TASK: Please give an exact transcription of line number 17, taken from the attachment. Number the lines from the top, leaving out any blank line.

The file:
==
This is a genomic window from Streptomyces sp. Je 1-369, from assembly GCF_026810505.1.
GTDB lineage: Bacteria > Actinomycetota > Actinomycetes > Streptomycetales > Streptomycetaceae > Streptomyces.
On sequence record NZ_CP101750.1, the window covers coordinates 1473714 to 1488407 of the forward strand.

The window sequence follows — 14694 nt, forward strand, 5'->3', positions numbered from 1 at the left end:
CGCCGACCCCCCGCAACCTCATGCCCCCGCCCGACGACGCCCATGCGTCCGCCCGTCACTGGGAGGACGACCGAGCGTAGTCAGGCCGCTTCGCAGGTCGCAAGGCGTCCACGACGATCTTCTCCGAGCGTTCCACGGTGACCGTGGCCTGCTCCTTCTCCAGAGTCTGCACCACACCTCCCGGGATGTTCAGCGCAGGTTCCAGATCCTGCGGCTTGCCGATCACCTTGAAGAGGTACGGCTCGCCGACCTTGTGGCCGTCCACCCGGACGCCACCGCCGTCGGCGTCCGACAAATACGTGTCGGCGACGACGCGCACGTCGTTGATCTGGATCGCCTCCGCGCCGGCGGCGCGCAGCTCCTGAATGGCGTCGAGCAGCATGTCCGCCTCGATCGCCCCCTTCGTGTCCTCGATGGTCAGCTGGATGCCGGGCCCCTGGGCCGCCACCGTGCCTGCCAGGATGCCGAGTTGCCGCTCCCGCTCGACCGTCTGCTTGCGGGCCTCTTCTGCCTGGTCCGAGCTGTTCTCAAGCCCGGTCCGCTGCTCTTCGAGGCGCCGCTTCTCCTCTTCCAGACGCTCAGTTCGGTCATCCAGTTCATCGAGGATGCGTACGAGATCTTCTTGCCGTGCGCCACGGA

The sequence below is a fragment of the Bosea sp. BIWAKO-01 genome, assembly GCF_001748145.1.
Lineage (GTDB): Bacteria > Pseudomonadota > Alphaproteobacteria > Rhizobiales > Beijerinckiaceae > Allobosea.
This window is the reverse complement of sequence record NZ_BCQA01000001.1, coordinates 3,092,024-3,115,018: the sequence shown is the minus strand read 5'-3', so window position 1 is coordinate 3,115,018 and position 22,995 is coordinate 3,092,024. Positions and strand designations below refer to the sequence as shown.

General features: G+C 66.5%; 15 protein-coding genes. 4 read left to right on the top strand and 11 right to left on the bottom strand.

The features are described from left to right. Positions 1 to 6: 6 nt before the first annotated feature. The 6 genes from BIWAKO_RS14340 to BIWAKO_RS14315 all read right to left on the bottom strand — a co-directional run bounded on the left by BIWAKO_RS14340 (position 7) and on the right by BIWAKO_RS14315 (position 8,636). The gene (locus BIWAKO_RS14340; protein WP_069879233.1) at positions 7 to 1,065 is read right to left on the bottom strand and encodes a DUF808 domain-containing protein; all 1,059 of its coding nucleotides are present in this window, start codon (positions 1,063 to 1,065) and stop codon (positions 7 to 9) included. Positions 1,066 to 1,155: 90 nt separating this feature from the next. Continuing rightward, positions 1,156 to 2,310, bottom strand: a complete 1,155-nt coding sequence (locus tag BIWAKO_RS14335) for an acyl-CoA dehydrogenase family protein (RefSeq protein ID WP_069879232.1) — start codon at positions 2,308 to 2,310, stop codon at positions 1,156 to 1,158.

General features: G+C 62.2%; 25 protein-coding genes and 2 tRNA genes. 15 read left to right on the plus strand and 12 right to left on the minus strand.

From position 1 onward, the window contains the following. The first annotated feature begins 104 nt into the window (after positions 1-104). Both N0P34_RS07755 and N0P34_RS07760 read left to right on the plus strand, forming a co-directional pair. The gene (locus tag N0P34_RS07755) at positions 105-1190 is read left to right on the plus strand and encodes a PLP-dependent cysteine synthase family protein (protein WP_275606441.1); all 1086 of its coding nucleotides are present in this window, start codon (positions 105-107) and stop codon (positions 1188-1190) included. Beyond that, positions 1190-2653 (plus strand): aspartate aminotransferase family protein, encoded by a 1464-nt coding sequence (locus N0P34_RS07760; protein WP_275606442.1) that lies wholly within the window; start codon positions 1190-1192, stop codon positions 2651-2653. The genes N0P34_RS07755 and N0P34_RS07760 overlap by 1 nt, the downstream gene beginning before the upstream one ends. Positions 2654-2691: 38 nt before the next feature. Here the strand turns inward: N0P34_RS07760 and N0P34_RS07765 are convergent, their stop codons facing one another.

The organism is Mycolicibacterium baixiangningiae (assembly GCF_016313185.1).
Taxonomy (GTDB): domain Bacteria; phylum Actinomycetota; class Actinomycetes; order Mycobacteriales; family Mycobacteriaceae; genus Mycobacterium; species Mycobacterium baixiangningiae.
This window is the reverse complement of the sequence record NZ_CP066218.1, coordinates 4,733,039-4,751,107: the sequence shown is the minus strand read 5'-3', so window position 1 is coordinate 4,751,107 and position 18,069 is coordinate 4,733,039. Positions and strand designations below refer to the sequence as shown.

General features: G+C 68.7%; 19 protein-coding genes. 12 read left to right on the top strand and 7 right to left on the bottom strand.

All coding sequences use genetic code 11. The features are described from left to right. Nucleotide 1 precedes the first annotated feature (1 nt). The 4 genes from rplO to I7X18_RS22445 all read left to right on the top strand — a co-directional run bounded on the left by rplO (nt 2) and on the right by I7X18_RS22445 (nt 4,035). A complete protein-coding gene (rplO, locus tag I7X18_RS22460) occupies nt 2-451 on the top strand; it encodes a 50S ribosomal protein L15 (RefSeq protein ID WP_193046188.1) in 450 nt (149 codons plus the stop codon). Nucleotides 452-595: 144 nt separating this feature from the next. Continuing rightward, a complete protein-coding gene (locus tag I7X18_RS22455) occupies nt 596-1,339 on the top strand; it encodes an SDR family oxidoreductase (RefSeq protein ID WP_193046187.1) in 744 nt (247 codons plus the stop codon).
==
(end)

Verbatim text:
All coding sequences use genetic code 11. The features are described from left to right. Nucleotide 1 precedes the first annotated feature (1 nt). The 4 genes from rplO to I7X18_RS22445 all read left to right on the top strand — a co-directional run bounded on the left by rplO (nt 2) and on the right by I7X18_RS22445 (nt 4,035). A complete protein-coding gene (rplO, locus tag I7X18_RS22460) occupies nt 2-451 on the top strand; it encodes a 50S ribosomal protein L15 (RefSeq protein ID WP_193046188.1) in 450 nt (149 codons plus the stop codon). Nucleotides 452-595: 144 nt separating this feature from the next. Continuing rightward, a complete protein-coding gene (locus tag I7X18_RS22455) occupies nt 596-1,339 on the top strand; it encodes an SDR family oxidoreductase (RefSeq protein ID WP_193046187.1) in 744 nt (247 codons plus the stop codon).